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Exiled Afghan politicians form council, call for talks with IEA

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(Last Updated On: May 19, 2022)

A number of exiled Afghan politicians recently gathered in Turkey’s capital Ankara where they formed a council and called on the Islamic Emirate of Afghanistan (IEA) to engage in talks with them.

The politicians met at the residence of former vice-president Abdul Rashid Dostum and included Abdu Rab-ur-Rasool Sayyaf, Atta Mohammad Noor, Mohammad Mohaqiq, Karim Khalili, Ahmad Wali Masoud, Mohammad Alam Ezidyar and Mir Rahman Rahmani.

Ehsan Nero, a spokesman for Dostum, said that the meeting was held to exchange views on how “we could change the challenging situation in Afghanistan.”

While urging talks with IEA, the politicians issued a statement and declared support for the conflict that is underway in some provinces in the country.

“Such a large meeting was held in Turkey with the Turkish police providing security. They will meet again in Austria two weeks later and then in Geneva. There is certainly something fishy going on,” said Ahmad Saeedi, a political analyst.

Habibullah Janibdar, another political analyst, however, said that such meetings would not help Afghanistan as Afghans have already tested these politicians.

The IEA meanwhile has already formed a commission to encourage Afghans in exile to return home.

Zabihullah Mujahid, a spokesman for the IEA, said that the “door for talks is already open.”

“We have no problems with any Afghan. We would welcome anyone returning. They would be protected. They would be respected. Their wealth would be safe,” Mujahid said.

“But Allah forbid, if they intend to start a war, then obviously Afghans won’t allow it,” Mujahid warned.

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IEA claims it supports local media but urges them to stick to Islamic values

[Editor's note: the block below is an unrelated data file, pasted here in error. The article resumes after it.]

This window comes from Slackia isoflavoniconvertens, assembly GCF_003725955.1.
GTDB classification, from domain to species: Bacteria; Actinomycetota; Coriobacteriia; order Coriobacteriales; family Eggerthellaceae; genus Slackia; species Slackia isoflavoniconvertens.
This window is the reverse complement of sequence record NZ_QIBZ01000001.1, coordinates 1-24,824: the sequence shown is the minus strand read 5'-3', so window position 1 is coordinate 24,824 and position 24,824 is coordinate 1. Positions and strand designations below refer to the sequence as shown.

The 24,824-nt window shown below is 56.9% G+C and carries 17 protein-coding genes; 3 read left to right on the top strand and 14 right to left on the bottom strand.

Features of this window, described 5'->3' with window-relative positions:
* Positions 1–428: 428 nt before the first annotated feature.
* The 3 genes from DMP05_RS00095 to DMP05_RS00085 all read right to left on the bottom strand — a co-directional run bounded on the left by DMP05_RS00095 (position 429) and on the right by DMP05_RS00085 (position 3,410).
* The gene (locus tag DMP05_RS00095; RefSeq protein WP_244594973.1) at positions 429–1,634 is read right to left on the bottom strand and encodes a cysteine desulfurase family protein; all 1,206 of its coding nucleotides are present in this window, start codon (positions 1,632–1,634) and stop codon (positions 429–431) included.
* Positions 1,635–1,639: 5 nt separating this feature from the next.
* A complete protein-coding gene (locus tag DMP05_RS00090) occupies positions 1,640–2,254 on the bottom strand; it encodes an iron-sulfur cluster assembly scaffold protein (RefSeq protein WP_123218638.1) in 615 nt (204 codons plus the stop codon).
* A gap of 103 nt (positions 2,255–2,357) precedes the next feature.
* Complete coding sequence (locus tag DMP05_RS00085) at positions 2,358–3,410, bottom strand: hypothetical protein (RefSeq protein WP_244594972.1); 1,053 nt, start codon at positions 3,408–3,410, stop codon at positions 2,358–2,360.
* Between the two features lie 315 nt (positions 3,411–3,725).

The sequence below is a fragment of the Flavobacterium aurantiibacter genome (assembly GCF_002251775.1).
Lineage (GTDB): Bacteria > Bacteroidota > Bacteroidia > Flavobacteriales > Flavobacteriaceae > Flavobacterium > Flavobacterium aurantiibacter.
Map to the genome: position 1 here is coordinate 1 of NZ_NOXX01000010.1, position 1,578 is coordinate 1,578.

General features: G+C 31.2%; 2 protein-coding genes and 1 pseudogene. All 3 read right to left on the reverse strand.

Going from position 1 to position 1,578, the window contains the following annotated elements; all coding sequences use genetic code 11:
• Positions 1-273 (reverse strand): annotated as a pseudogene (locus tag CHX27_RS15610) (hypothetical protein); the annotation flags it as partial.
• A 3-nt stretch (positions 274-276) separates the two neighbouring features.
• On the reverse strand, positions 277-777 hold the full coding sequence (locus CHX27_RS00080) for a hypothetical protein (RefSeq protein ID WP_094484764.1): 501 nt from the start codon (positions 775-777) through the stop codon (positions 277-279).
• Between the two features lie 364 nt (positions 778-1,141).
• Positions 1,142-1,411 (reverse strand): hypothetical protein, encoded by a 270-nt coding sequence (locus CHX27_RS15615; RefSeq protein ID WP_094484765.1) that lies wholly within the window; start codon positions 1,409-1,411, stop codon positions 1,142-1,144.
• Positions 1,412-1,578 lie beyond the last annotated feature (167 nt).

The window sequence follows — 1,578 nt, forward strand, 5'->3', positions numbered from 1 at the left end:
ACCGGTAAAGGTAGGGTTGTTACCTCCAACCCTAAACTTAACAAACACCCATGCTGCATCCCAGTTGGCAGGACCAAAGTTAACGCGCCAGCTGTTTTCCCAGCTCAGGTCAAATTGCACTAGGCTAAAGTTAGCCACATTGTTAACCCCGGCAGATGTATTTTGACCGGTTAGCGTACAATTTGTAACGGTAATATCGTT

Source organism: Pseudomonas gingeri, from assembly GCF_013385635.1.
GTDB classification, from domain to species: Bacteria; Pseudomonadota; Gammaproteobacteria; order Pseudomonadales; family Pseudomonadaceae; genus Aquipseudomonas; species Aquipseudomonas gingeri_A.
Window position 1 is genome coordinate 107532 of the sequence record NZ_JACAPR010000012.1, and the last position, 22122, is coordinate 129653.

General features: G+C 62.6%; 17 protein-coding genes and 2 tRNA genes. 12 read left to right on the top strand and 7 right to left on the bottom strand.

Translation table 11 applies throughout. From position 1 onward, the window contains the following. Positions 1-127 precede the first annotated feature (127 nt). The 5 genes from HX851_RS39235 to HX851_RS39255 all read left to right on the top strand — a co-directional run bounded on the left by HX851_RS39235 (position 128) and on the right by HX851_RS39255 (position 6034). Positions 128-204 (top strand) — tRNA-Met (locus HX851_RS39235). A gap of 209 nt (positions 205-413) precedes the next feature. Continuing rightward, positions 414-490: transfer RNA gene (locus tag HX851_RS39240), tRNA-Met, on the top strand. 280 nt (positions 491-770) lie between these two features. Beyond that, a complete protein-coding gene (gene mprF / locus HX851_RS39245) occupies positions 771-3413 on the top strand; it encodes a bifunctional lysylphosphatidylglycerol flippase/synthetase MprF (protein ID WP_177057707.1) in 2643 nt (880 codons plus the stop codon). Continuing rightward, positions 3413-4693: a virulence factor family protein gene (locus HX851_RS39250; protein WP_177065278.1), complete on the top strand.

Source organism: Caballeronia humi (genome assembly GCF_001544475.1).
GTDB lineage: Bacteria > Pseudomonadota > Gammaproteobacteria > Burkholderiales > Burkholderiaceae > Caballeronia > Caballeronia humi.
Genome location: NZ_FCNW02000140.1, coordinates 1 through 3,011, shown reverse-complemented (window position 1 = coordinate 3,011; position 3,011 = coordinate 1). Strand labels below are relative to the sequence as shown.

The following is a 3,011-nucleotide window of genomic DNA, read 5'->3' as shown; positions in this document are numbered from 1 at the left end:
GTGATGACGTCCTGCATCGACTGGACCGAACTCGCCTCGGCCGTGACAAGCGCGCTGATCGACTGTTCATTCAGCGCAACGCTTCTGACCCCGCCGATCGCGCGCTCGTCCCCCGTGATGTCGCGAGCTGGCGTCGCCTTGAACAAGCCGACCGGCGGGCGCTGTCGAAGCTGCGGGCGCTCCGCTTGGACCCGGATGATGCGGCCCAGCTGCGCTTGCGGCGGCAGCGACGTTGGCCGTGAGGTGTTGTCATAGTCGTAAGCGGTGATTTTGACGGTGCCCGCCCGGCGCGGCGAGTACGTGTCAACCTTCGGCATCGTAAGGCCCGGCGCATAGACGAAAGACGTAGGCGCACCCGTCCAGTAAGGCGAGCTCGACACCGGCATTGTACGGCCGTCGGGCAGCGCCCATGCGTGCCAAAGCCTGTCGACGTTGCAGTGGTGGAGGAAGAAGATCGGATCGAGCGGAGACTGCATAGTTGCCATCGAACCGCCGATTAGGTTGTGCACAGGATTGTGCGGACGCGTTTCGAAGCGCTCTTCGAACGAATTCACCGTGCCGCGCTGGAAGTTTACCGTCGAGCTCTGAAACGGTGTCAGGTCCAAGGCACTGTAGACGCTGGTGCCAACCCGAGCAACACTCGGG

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(Last Updated On: May 19, 2022)

The Islamic Emirate of Afghanistan (IEA) said Thursday it will support and cooperate with media outlets and journalists, both local and foreign, but urged them to observe Islamic principles and keep the interests of the country in mind.

Zabihullah Mujahid, the IEA’s spokesman said: “Today, the Media Violations Commission resumed its operations and the Information Access Commission will start its activities as soon as possible in the near future.”

He said the IEA is committed to supporting media outlets in the country in accordance with Sharia Law.

However, Mujahid urged media organizations to stick to Islamic values and principles in terms of broadcasting and publishing.

Mujahid said: “The government will continue to support media outlets financially and we will work to reduce the media’s problems to zero. We call on media officials to carry on their operations based on the principles of Islam.”

According to the Ministry of Information and Culture, currently, about 198 media outlets operate in the country, however, nearly 170 media organizations have closed down, largely due to financial constraints, since the collapse of the former government.

Many of these media organizations have lost staff who left Afghanistan after the US troops withdrawal while other, that were reliant on foreign donor money, lost all income.

Media support organizations have said that an estimated 6,000 media workers have left the country since the IEA take over.